Seth: There’s a, uh, a great cartoon, I think it’s Farside, but maybe not, where there’s all this math on the board and then it says, insert a miracle here, and then more math. I don’t think there’s anything wrong with one of the steps being Show up, right? That if you want to teach me how to be a great server in a restaurant, many of the steps involve don’t drop the food.
When it comes from the kitchen, make it clear to the people in the kitchen, what the people at the table ordered identify any allergies, right? These are things that should be checklisted, but at some point we should insert a miracle and the miracle could be super simple, right? It could be, you notice somebody didn’t eat something on their plate.
And you say to them in a really inviting way. Can I bring you a different thing instead? I’d be delighted. I can’t write that word for word because it won’t come across right. But if I have, be human in that moment, and I give you the conditions, create the comfortable foundation for you to be human, even if you’re inefficient in that moment, Overall, my restaurant is going to do better.
My friend Will Guderra writes about some of the magic that you see at Eleven Madison Park, right? Eleven Madison Park didn’t get ranked the best restaurant in the world because everyone was winging it. But, you know, he tells the story of a couple that’s coming in and they’re getting on in years and they’re reminiscing with each other about their first trip to New York.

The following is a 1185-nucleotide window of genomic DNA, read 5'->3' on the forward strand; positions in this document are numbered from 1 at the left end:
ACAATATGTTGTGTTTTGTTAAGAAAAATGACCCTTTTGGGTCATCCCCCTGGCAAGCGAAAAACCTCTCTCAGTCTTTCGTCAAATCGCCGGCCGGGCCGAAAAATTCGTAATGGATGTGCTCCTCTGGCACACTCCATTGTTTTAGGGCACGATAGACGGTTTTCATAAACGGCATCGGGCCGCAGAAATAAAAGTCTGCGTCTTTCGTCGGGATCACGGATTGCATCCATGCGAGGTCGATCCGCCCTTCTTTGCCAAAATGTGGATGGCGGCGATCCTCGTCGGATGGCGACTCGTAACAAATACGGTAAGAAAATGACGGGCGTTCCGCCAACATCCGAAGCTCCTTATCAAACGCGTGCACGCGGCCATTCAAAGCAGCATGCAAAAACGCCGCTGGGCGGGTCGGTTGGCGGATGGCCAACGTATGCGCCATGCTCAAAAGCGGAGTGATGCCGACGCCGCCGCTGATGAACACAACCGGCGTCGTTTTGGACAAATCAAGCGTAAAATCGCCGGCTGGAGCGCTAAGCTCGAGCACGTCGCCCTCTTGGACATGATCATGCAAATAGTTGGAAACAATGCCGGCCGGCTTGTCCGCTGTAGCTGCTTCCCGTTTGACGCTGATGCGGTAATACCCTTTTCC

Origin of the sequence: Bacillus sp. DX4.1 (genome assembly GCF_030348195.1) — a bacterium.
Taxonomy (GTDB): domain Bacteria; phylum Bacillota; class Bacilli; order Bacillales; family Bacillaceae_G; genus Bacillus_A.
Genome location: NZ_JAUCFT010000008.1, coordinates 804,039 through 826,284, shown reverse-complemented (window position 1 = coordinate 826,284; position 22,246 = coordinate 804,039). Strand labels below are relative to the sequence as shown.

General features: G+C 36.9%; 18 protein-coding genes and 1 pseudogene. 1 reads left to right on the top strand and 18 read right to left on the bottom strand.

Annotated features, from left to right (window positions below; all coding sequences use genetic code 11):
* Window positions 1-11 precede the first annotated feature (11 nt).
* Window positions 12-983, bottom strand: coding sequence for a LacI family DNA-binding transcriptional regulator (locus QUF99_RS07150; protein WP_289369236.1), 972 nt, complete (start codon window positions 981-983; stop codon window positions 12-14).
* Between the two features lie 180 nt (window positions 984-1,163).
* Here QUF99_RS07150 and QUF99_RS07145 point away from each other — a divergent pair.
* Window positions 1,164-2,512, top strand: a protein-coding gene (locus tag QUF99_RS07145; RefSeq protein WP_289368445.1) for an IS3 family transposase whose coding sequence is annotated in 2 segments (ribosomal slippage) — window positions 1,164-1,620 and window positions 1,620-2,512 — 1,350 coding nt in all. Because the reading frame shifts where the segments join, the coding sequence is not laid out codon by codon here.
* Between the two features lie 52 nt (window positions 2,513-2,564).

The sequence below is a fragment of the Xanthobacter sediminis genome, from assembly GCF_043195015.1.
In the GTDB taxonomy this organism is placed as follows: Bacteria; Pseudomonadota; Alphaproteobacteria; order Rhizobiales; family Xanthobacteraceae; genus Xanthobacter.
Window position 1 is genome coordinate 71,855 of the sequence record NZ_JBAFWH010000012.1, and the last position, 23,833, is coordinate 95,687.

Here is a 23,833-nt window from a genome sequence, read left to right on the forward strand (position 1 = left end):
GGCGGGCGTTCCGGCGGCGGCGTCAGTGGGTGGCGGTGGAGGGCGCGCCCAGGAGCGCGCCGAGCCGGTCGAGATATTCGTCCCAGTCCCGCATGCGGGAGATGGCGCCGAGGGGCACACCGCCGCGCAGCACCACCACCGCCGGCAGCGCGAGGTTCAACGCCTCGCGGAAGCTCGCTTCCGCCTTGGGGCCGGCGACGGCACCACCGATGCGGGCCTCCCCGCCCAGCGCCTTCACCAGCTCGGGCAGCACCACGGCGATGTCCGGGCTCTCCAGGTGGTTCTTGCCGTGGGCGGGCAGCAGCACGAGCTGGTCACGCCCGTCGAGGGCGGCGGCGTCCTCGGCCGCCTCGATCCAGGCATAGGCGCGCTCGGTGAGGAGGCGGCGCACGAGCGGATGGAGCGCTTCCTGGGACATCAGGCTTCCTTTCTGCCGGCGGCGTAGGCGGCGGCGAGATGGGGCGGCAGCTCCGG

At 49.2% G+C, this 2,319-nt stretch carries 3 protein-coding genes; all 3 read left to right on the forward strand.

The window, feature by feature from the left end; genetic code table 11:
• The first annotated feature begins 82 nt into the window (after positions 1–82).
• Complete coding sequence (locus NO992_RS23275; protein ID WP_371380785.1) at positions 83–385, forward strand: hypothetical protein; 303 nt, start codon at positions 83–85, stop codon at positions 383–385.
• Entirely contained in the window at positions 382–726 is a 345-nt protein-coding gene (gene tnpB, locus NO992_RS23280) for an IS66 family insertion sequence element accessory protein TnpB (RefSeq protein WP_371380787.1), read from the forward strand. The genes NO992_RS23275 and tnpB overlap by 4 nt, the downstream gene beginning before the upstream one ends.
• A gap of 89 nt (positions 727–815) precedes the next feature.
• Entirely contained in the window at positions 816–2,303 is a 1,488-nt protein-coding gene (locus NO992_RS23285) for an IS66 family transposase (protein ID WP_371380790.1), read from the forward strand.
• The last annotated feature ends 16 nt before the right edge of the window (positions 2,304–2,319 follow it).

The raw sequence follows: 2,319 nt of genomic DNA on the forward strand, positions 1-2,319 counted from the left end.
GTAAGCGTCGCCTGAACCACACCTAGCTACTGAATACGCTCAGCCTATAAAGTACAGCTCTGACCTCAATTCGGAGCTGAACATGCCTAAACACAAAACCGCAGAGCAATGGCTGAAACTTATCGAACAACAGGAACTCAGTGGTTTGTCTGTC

And now here they are in this fancy restaurant, but on their first trip to New York, they had hot dogs on the street. And Will overhears them saying this as they’re walking to the table. And I don’t know if he sent someone out or if he did it. He ran five blocks, found a guy on some street corner, bought two hot dogs, raced back to the restaurant, put them on Fancy China, and inserted it as the fifth course of the meal.
Is that in your manual, Andrew?
Andrew: I feel like you’ve done what you’ve done so many times for me. I come at you with a really tricky thing and then you find a way to not just solve it but to articulate it. And I think insert magic here insert miracle is the is the answer to what i’ve been looking for to the balance between a system and and greatness um All right, uh second sponsor and I know we’re almost running out of time I want to ask you about the future because you’ve clearly seen some things in the past that have helped me and others I want to know what you think It’s coming and what we should be paying attention to.
But I’ll say my second sponsor is a lemon. io. It’s a place where you can hire developers. This founder was on like a path of showing us how much money he was making as he was growing his business from Ukraine by finding Ukrainian developers who are fantastic, but under underpaid compared to Silicon Valley.